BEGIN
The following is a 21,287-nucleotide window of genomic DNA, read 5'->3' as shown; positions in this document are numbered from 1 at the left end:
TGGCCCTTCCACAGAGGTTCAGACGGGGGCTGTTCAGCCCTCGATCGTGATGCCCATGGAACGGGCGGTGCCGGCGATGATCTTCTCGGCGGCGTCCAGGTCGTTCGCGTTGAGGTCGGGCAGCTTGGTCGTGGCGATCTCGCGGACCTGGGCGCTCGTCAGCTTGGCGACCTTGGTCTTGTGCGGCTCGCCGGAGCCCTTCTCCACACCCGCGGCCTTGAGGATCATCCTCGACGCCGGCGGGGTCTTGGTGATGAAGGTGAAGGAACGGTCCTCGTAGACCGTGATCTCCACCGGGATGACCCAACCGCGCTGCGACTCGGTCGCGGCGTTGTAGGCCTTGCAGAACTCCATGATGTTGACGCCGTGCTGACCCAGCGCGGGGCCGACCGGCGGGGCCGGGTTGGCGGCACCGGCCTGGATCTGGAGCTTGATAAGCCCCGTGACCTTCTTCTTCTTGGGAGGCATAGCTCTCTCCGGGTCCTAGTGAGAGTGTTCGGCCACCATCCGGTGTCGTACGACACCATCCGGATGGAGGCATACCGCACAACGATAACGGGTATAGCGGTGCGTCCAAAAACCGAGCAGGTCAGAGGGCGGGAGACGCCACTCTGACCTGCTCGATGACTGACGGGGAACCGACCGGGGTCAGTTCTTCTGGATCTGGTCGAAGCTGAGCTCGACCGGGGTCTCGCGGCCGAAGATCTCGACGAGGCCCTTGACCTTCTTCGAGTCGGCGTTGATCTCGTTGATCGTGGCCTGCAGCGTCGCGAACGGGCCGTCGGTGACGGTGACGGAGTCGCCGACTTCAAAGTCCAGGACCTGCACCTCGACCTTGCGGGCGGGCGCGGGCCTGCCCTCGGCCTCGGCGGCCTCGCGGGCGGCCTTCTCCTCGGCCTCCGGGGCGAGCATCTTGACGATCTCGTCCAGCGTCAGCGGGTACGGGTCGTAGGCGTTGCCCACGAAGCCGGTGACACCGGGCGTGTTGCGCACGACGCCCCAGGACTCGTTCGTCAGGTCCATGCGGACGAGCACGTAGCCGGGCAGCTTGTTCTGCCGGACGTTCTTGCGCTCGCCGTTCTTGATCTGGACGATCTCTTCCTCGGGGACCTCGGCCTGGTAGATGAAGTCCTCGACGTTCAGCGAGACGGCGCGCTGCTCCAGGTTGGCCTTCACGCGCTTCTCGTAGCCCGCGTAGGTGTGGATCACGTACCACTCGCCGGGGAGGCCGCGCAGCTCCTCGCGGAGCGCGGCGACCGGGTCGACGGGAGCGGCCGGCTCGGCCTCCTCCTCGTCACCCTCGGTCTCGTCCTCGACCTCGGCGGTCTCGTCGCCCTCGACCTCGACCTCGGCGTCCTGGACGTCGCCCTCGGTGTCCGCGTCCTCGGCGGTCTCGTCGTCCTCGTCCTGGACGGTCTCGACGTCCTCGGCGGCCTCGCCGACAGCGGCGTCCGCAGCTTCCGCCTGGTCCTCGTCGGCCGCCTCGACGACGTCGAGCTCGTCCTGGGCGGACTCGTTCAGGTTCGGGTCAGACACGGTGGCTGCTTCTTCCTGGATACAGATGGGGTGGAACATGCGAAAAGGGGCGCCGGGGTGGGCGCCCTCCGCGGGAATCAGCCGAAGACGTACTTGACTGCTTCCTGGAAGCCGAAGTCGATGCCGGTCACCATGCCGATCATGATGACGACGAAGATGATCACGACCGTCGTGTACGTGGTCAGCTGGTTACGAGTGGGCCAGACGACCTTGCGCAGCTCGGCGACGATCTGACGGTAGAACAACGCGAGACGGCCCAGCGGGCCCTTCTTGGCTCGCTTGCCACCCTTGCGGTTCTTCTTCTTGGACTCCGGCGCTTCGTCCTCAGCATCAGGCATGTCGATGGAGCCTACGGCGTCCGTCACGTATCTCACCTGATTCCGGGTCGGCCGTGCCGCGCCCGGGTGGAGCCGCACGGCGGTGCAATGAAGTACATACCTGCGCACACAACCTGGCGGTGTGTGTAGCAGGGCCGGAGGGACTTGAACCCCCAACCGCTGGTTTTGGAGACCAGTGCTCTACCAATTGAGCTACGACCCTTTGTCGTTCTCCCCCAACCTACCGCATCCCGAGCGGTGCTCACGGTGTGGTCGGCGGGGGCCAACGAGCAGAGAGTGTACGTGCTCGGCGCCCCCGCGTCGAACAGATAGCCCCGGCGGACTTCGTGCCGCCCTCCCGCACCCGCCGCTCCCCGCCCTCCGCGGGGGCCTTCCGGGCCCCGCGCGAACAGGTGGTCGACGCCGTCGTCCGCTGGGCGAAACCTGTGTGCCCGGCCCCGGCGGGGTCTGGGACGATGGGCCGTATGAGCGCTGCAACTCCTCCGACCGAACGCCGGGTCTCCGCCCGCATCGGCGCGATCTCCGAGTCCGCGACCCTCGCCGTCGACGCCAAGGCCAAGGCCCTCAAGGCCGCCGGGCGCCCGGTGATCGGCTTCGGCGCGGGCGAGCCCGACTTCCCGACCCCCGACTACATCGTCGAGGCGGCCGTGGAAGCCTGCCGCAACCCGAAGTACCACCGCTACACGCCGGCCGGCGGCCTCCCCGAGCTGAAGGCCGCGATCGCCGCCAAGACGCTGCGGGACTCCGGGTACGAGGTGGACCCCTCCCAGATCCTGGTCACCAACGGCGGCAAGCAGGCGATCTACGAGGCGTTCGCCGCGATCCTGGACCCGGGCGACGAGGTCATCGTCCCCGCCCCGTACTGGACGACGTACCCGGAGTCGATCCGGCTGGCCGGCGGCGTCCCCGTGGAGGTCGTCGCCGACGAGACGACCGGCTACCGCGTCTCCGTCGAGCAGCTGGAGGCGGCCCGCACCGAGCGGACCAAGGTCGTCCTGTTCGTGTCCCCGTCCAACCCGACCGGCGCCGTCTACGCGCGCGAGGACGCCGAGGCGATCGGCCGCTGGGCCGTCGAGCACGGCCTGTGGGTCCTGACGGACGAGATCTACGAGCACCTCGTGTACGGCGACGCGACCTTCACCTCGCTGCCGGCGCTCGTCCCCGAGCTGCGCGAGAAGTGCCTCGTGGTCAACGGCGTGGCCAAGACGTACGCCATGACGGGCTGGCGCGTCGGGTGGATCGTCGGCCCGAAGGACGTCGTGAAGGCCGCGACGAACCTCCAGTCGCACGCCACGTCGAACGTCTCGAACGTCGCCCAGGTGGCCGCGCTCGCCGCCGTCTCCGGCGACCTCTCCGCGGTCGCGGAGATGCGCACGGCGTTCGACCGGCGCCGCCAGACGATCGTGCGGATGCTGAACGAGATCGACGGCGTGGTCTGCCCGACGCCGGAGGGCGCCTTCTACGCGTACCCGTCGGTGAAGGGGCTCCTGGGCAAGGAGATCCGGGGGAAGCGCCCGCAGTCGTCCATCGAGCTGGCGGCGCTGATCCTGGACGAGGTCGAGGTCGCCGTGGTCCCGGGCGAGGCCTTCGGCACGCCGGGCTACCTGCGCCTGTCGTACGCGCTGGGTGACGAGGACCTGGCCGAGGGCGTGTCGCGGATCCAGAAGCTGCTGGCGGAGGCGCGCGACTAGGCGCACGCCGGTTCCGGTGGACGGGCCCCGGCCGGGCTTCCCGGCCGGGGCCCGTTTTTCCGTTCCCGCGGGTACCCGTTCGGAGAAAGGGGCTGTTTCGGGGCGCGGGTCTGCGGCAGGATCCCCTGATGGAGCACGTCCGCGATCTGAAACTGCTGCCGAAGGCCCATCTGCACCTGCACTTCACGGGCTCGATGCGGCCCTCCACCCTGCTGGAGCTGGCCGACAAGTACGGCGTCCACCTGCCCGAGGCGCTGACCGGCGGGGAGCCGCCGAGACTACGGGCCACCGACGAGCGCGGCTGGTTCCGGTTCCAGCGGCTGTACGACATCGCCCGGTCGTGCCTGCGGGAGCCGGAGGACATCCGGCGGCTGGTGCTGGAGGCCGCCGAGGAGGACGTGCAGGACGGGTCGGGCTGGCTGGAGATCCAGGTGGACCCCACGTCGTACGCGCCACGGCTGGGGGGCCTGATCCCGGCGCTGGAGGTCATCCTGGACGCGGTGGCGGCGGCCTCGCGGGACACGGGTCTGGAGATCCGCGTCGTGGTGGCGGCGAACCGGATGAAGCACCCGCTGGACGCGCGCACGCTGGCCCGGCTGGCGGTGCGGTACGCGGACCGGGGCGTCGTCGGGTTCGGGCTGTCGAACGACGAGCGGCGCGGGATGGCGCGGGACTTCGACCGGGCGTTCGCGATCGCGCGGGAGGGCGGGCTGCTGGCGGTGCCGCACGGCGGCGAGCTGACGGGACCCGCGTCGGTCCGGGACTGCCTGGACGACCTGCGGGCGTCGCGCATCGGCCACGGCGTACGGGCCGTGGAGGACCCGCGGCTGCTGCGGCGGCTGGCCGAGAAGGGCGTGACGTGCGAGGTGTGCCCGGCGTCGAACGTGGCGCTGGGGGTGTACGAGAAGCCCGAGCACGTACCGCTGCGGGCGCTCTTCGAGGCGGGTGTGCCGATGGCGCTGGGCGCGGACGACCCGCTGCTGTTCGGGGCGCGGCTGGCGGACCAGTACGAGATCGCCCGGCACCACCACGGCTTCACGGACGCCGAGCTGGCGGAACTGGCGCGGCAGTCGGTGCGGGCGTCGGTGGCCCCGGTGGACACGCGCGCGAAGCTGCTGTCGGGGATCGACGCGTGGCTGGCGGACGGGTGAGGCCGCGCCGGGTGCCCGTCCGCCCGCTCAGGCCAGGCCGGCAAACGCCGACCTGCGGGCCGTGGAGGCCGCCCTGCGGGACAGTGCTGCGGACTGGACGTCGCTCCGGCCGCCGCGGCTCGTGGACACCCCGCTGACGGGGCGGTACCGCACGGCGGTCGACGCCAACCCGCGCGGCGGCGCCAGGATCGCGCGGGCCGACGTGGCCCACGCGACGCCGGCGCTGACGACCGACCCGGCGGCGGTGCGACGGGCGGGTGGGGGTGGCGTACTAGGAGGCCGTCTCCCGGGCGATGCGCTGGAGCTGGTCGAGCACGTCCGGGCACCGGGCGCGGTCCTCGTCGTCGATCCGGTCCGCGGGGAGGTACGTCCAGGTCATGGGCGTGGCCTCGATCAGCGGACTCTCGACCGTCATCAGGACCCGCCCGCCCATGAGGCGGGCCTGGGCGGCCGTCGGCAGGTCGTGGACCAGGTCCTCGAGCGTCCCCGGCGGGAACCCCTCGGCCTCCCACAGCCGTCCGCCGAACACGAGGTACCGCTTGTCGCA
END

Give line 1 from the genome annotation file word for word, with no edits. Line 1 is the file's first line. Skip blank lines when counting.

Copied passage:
The following is a 21,287-nucleotide window of genomic DNA, read 5'->3' as shown; positions in this document are numbered from 1 at the left end: